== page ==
When pickling or cooking garlic, sometimes it turns a turquoise or bluish-green color. Don't worry; this is perfectly normal and doesn't mean there's something wrong with the garlic. If you prefer white garlic in your recipes or gifts of canned vegetables, you might think there is something wrong with it. The science behind this effect is related to the same things that give garlic its signature odor and taste. If you're not crazy about the color, there are some things you can try to prevent it.
Garlic contains an odorless sulfur compound called alliin. It also contains an enzyme called alliinase. When a bulb or clove of garlic is in its natural, whole state, the two chemicals have little interaction (and the garlic is relatively odorless). When you cut or crush the garlic, the alliin and alliinase are mixed, creating an organosulphate compound called allicin. This is what gives garlic its pungent odor and distinctive flavor. And that's why garlic gets only stronger the more you chop or crush it.
When garlic is combined with an acid (such as vinegar), the allicin reacts with amino acids in the garlic to produce rings of carbon-nitrogen called pyrroles. Pyrroles linked together form polypyrroles, which throw colors. Four pyrroles clustered together create green (this is why chlorophyll is green). Three pyrroles linked together creates blue.
A similar color-forming reaction can occur when the garlic is in contact with minerals from certain metals, including copper, aluminum, iron, and tin. The minerals can come from pots or pans made of those metals, or it can come from trace minerals in the water.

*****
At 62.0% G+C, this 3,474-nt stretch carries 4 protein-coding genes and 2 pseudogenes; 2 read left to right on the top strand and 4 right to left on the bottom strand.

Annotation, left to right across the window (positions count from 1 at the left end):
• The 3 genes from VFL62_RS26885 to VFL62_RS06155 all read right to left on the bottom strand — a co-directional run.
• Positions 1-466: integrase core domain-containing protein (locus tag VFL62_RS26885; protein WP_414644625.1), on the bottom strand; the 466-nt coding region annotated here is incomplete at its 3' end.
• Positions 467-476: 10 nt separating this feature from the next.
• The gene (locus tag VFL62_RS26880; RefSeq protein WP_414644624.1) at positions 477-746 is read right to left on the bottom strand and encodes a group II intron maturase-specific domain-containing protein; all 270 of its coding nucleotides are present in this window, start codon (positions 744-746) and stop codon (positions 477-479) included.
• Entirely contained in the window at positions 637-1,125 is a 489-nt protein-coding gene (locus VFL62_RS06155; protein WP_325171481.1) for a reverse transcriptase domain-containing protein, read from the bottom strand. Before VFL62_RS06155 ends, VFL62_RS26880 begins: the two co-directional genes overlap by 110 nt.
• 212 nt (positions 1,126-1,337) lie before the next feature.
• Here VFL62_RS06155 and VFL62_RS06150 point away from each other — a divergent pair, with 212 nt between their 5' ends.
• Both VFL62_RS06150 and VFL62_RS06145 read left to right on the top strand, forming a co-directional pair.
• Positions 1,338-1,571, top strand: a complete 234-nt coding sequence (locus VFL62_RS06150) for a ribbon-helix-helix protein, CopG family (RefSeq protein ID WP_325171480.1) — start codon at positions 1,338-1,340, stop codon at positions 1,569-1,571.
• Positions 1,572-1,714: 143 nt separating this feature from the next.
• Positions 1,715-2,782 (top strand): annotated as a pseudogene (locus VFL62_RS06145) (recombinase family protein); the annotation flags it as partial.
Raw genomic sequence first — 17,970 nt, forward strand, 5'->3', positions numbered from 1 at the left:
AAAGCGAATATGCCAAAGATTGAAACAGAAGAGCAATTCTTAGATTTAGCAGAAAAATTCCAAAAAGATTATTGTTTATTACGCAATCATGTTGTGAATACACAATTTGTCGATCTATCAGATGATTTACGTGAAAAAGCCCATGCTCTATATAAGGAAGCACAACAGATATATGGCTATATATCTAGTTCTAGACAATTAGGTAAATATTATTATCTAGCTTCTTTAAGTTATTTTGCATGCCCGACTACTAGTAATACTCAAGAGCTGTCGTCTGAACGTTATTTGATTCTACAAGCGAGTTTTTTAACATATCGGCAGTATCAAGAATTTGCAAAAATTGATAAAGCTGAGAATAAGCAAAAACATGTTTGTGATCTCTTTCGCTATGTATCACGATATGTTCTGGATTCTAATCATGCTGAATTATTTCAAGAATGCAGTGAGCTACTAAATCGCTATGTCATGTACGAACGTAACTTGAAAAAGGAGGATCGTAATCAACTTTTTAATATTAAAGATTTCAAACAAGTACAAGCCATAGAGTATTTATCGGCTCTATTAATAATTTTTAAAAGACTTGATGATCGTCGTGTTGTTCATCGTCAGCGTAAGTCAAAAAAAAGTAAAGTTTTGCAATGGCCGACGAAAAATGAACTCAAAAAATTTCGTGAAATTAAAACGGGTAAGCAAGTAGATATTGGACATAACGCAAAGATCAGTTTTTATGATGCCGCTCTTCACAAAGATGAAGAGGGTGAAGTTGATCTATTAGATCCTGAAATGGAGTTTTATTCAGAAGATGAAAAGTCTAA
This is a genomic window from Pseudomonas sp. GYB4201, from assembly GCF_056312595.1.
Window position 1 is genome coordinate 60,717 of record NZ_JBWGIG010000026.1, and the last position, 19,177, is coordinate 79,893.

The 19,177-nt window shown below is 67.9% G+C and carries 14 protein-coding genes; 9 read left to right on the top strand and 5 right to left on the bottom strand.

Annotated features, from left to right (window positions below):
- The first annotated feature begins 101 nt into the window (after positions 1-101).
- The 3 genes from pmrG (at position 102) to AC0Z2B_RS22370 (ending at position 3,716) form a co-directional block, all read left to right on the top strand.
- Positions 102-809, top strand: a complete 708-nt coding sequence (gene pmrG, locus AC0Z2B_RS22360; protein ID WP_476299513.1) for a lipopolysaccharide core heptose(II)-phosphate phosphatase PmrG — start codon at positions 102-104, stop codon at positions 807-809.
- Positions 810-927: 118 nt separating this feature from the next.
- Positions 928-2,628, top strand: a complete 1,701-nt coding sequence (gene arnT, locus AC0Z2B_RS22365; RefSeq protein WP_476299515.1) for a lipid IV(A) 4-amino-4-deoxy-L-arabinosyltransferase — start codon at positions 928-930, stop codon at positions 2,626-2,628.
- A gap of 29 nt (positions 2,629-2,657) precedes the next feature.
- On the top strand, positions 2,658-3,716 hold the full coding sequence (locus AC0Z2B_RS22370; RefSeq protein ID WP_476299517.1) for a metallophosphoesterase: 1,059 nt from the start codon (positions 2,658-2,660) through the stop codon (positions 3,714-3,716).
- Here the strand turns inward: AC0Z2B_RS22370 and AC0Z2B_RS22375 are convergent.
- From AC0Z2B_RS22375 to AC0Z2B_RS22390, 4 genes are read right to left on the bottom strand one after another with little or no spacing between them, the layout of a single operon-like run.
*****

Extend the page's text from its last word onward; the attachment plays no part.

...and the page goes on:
Can You Eat Blue or Green Garlic?
Garlic that has turned blue or green during pickling or cooking is perfectly safe to eat, and the presence of color has no effect on the garlic's flavor. Some cultures even prize colorful garlic. In China, garlic is deliberately pickled in such a way that it turns a jade-green and is consumed during the Chinese New Year, or Spring Festival. This "Laba garlic" has a sour, slightly spicy flavor and is considered both beautiful and healthful.
Don't Want Blue Garlic?
If you want to avoid the blue or green color when pickling garlic, try the following solutions. Keep in mind that some garlic is more prone to coming out colorful, due to soil and irrigation conditions, and possibly the age of the garlic:
- Use distilled water for pickling; distilled water doesn't have the trace metals found in a lot of tap water.
- Use iodine-free salt; most kosher salt and sea salt does not have iodine.
- Use stainless steel or enameled cookware and utensils; avoid copper, aluminum, cast iron, and tin.
- Blanch the garlic briefly (about 10 seconds or so); this may or may not prevent coloring and can affect the taste, so try this judiciously.
- Store fresh and pickled garlic away from sunlight, which can lead to chlorophyll formation.